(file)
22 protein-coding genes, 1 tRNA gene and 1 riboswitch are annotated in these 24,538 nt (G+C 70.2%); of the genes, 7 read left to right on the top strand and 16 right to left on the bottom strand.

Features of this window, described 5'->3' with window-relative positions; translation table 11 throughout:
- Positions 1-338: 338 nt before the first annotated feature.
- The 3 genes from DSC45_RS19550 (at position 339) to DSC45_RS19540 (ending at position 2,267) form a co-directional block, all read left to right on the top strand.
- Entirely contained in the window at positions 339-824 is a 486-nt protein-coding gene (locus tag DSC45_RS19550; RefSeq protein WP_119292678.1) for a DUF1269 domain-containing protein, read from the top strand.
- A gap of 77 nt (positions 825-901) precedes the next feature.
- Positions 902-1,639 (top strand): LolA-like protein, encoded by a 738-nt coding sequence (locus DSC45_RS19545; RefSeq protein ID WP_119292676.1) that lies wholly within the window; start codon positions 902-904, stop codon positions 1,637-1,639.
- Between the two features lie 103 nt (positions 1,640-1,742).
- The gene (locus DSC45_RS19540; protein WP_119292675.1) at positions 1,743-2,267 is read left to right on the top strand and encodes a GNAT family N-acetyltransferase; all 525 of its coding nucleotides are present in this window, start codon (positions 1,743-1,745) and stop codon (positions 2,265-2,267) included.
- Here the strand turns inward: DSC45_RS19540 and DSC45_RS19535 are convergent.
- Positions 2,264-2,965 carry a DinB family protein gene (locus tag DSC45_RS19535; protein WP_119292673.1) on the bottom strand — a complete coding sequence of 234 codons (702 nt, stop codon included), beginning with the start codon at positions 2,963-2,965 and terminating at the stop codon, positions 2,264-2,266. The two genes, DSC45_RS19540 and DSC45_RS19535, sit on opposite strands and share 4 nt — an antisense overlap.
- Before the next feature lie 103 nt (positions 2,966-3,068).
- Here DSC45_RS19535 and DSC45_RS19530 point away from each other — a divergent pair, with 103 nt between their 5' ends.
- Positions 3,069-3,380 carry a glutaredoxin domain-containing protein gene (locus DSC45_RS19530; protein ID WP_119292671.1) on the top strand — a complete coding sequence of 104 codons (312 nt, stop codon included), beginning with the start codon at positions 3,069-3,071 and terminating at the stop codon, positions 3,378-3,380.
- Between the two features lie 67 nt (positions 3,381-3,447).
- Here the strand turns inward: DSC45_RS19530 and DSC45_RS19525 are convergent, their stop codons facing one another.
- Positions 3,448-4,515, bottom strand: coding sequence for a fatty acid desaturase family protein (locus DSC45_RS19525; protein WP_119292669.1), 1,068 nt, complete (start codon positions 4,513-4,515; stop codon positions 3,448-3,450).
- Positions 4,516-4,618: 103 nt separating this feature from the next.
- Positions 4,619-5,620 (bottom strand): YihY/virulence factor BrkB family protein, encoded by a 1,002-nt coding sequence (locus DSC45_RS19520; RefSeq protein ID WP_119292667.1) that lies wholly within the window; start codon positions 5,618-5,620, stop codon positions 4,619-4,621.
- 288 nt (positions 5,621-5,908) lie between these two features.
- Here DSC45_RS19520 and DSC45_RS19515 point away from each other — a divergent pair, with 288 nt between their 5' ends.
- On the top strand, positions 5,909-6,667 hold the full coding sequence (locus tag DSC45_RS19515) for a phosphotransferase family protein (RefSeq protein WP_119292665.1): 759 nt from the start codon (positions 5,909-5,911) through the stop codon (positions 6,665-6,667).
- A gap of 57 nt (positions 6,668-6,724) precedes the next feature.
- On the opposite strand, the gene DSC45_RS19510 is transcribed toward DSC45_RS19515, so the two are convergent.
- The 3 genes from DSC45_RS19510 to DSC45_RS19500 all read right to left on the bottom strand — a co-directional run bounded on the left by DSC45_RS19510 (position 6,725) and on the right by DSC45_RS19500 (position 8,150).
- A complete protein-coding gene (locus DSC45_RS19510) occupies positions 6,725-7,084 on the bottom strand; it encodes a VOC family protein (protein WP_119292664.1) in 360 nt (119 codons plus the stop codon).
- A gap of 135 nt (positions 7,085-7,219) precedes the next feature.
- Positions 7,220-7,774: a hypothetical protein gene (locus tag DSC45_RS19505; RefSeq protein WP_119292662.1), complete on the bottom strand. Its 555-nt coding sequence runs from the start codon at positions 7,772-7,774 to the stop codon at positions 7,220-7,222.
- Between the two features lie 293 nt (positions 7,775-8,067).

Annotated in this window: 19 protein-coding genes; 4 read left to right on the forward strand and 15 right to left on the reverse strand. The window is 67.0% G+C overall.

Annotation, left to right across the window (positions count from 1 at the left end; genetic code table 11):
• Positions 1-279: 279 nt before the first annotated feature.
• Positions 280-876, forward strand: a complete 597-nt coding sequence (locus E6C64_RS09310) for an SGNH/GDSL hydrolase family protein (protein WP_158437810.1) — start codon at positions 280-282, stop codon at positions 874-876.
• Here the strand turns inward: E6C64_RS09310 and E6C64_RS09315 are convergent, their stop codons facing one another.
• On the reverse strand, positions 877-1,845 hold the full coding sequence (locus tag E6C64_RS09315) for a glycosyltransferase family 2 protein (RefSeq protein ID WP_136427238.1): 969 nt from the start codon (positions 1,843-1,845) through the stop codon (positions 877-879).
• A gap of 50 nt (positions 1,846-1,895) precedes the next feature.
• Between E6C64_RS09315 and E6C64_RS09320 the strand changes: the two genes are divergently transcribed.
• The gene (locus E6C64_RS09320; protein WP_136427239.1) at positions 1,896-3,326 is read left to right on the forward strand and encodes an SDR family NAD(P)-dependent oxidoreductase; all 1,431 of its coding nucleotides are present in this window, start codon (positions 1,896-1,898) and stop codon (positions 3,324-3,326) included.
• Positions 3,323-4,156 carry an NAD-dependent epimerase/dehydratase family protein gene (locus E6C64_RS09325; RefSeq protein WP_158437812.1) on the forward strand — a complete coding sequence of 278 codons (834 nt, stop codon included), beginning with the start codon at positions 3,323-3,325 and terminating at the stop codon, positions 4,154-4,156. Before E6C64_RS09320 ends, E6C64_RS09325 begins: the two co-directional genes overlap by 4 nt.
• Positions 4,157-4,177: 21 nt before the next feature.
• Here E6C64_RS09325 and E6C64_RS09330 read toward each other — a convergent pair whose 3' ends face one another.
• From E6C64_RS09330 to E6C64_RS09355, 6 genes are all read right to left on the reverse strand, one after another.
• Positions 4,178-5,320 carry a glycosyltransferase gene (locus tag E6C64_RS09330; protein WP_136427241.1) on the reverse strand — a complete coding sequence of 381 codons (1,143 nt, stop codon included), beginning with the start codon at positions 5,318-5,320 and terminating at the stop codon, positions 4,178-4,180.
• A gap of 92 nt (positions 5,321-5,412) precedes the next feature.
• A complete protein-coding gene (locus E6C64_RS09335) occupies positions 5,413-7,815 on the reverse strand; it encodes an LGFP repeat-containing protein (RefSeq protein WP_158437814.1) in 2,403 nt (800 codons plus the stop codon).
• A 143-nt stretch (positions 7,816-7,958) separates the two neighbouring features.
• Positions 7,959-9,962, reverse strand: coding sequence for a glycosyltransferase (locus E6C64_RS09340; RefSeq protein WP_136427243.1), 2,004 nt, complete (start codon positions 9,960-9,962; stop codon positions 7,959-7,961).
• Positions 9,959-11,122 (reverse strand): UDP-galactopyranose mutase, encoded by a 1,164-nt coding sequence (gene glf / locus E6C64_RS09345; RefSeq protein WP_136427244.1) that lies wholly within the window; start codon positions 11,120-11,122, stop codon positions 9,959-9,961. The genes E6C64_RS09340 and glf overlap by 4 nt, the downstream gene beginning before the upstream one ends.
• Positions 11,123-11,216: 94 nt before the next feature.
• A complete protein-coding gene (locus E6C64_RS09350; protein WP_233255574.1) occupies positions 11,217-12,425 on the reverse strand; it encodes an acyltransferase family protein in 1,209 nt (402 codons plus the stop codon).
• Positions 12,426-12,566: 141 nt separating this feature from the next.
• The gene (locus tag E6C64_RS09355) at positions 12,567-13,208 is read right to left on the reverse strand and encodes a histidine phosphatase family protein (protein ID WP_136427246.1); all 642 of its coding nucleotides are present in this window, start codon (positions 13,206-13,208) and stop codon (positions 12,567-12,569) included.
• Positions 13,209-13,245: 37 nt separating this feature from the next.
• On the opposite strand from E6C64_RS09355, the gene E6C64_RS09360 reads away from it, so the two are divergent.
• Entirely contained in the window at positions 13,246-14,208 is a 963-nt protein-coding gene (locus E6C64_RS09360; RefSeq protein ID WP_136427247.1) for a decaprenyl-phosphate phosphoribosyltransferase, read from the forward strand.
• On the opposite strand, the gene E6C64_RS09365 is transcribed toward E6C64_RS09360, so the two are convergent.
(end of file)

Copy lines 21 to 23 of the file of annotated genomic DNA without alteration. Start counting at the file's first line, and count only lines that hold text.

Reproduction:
- Here DSC45_RS19520 and DSC45_RS19515 point away from each other — a divergent pair, with 288 nt between their 5' ends.
- On the top strand, positions 5,909-6,667 hold the full coding sequence (locus tag DSC45_RS19515) for a phosphotransferase family protein (RefSeq protein WP_119292665.1): 759 nt from the start codon (positions 5,909-5,911) through the stop codon (positions 6,665-6,667).
- A gap of 57 nt (positions 6,668-6,724) precedes the next feature.